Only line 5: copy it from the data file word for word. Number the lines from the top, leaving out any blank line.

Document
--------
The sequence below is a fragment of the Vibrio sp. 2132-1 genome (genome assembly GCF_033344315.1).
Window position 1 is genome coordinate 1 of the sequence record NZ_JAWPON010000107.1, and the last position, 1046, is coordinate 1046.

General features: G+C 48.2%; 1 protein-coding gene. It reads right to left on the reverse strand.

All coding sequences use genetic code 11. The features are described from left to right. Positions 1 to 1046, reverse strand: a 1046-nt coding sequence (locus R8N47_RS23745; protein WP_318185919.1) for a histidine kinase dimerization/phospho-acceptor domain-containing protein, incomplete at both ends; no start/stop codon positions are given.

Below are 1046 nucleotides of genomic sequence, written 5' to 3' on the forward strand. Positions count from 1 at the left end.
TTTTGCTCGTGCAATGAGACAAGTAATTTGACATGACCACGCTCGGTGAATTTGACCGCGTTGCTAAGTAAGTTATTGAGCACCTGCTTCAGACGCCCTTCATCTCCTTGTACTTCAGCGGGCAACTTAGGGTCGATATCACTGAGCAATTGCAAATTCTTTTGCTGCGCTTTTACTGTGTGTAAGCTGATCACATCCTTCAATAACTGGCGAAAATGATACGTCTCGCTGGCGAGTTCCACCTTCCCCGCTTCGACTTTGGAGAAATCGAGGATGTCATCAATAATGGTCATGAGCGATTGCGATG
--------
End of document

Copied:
Below are 1046 nucleotides of genomic sequence, written 5' to 3' on the forward strand. Positions count from 1 at the left end.